Sunday, July 25, 2010

Iloilo Church Tour

One thing that attracted me to visit Iloilo is the presence of very old churches which are mostly within an hour's drive from each other. So after doing Guimaras last Saturday, kids and I embarked on a tour of some notable Iloilo churches the following day. We traveled about 70 minutes and 40km southwest by jeepney from our hotel to our farthest church destination. 

We passed the scenic seaside towns of Villa, Arevalo, Oton, Tigbauan, Guimbal, then Miag-ao. If the kids are not with me, I might have traveled up to the last Iloilo town San Joaquin, along the boundary of Antique province.

I decided to start with one of their most famous churches -- the Santo Tomas de Villanueva church or more commonly known as Miag-ao church. It is one of the only 4 baroque churches in the country inscribed on UNESCO's World Heritage List, built between 1787-1797 by Augustinian friars. 

One of its most interesting feature is its unique and well-preserved facade with deeply-incised relief carvings, giving it a nice three-dimensional view. The bas relief shows St. Christopher as a farmer carrying the child Jesus in reaching for the coconut tree. Papaya, guava trees, banana leaves, and other Philippine flora and fauna are also sculpted on the facade, although they are out of scale to emphasize the Filipino theme of the facade.

Aside from being a church, it was also constructed to serve as a fortress where civilians can take refuge during raids by muslims and pirates of that time. As you can see from the photos, large contrafuertes or butresses were constructed on each side to further strengthen its 1.5-meter thick walls. The church have been destroyed and rebuilt after suffering the 1898 revolution, as well as the succeeding fires and earthquake. Good thing that we were able to hear part of their Sunday mass in Ilonggo when we arrived at this beautiful church.

Like most century-old churches in the country, this church was built using endemic stones, limestone, egg whites, and molasses as binder and hardener. Cement was not yet available that time. So what do they do with so many excess egg yolks? My theory is that they use the egg yolks in making broas and leche flan, hence the popularity of these local sweets.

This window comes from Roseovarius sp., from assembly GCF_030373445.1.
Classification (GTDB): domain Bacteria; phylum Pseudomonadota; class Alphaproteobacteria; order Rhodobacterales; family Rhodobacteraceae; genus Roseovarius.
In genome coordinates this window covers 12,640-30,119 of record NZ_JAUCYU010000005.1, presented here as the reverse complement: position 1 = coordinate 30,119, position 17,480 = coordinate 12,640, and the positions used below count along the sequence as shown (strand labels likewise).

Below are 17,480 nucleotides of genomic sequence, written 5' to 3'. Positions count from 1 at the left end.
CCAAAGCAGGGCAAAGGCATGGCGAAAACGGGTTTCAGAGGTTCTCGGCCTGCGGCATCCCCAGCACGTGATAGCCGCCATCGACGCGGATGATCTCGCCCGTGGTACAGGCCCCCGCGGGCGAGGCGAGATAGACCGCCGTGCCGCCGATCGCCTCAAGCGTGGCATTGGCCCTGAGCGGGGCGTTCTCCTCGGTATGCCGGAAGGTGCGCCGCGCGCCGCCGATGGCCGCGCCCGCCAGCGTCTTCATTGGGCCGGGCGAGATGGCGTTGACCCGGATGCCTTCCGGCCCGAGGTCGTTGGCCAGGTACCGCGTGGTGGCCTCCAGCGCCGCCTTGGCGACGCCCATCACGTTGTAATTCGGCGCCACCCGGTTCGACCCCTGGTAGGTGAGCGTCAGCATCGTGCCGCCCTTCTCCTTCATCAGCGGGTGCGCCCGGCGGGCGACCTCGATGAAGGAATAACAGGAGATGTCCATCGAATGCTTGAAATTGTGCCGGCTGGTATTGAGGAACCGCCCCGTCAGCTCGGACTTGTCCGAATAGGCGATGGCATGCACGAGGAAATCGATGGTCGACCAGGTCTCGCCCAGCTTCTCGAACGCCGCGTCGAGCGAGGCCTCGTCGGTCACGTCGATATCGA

Along the road enroute to Iloilo, we spotted this old Guimbal church below, while riding on a jeepney. It was built in 1774 using yellow stones called "igang".

Second stop is also an old church, the Parish of St. John of Sahagun in the town of Tigbauan. It was built in 1575 also by Augustinian friars, but have to be rebuilt after the1948 earthquake. Its facade has 3 belfries with Mexican-influenced design.

Upon entering the Tigbauan church's compound, we noticed a stall selling the Iloilo's version of ricecake which we tried. Unlike the ricecakes during Christmas time in Luzon, this ricecake has coconut strings mixed in the dough.

Third stop was the Santa Ana or Molo Church within Iloilo city, built in 1831 and has withstood earthquakes, but has to be rebuilt after its belfries were destroyed in Second World War. Our national hero Jose Rizal visited this church below due to its biblical paintings.

Its design is Gothic Renaissance with its pointed spires of its belfries, and is known as the feminine church due to the 16 images of female saints adorning its pillars. 

See the old church bell fabricated in 1869, but was damaged during the war.

After lunch prior to passing the time at SM Mandurriao, we visited the Jaro Cathedral, built in 1850's with its unattached original belfry fronting it. One of our local heroes, Graciano Lopez Jaena was baptized here in 1856, before it was destroyed by the 1948 earthquake.

In contrast with Molo Church, this is known as the masculine church with images of male saints adorning its pillars.

And its solitary and separate belfry that acts as an island on the road, making the Jaro Cathedral quite unique among Iloilo's churches.

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  1. Jeepney fare from Iloilo City to Miag-ao town plaza is P38. Jaro town is on the northern part of the city, near SM City Mandurriao when riding the airport vans at the mall's terminal.

  2. Yup Iloilo is churches galore. at least you've been to the more famous ones and that's quite a "haul". you even too ka bibingka side trip. sayang i wasn't able to tip you about a bingka near JARO CATHEDRAL which is among the most famous in Iloilo. Unliek the ones you got this one is very thin but it'll be one of the best ones you've tried if ever.
    Hope you enjyoed your trip

  3. Sayang yung Jaro bibingka, but it gives me more reason to come back to Iloilo.

    I forgot to add on my post that during long hauls, its customary to pay the jeepney fare to the conductor as the passenger is about to get off from the jeep.

    Do you know any cluster of nice old churches in northern or eastern part of Iloilo, worthy of second visit to the province?